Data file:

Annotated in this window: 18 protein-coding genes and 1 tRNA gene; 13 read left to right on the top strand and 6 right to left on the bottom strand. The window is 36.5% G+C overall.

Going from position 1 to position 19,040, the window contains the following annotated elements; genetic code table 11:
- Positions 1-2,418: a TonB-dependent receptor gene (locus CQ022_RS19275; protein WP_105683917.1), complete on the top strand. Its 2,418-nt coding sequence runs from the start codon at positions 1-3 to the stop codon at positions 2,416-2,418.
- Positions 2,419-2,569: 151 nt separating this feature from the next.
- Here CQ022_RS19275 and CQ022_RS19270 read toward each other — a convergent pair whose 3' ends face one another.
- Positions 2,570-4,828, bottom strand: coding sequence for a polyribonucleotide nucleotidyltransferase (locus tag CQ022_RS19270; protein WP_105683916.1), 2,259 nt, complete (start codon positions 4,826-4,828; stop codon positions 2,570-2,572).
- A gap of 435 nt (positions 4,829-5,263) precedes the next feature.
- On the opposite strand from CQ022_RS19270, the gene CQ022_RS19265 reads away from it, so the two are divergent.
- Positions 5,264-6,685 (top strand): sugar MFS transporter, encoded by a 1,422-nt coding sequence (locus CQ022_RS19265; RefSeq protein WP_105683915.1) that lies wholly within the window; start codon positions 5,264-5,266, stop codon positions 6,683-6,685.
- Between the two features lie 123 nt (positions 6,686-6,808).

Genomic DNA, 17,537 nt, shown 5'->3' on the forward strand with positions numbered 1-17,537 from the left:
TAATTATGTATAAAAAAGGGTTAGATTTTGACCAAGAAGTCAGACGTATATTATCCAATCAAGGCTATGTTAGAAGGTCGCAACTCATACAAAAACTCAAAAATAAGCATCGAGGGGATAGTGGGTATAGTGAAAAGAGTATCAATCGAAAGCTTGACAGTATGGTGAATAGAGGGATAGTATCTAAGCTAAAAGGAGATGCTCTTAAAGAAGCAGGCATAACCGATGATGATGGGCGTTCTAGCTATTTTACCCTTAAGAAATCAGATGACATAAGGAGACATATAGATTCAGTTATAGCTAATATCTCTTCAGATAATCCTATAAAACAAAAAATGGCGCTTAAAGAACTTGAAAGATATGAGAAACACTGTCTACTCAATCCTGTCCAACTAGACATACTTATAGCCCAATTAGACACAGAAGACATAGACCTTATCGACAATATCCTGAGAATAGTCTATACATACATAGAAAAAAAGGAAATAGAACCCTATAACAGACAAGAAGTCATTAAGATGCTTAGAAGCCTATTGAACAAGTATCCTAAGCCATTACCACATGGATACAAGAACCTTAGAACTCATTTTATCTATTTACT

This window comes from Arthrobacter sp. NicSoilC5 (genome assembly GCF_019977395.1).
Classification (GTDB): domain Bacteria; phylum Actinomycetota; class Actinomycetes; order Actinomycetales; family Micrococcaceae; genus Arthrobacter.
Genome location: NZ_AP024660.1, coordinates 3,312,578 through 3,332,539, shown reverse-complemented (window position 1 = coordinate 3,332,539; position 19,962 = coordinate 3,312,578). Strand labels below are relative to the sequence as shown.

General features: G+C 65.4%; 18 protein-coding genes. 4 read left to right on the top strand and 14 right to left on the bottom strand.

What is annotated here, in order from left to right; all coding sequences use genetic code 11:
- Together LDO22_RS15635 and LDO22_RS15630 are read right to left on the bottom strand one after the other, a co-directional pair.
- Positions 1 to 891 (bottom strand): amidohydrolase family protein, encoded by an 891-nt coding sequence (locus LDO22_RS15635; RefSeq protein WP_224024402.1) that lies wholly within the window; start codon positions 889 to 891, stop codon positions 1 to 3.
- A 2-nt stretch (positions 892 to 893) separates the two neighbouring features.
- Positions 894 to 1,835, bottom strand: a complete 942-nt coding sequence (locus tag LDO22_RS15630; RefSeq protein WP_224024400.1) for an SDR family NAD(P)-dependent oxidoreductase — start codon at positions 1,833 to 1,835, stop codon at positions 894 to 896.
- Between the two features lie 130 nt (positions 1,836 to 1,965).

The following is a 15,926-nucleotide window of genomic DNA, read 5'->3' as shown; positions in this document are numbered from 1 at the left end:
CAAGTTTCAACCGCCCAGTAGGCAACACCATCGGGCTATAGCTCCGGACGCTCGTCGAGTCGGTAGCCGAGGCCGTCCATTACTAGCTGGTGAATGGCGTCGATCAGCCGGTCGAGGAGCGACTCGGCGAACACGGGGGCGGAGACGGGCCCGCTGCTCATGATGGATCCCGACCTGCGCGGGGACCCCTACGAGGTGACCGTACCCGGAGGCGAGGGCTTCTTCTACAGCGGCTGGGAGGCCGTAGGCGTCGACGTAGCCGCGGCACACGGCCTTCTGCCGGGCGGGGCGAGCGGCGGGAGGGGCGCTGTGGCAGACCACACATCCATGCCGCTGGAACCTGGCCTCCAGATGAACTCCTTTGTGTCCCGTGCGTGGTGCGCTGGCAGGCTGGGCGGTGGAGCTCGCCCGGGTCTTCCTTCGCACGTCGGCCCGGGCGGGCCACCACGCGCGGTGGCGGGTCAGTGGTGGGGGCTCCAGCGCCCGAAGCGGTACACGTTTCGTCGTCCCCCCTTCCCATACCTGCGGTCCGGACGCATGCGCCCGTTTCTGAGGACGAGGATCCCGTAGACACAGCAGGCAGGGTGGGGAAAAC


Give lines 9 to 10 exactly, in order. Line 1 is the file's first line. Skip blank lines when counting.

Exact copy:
- Positions 5,264-6,685 (top strand): sugar MFS transporter, encoded by a 1,422-nt coding sequence (locus CQ022_RS19265; RefSeq protein WP_105683915.1) that lies wholly within the window; start codon positions 5,264-5,266, stop codon positions 6,683-6,685.
- Between the two features lie 123 nt (positions 6,686-6,808).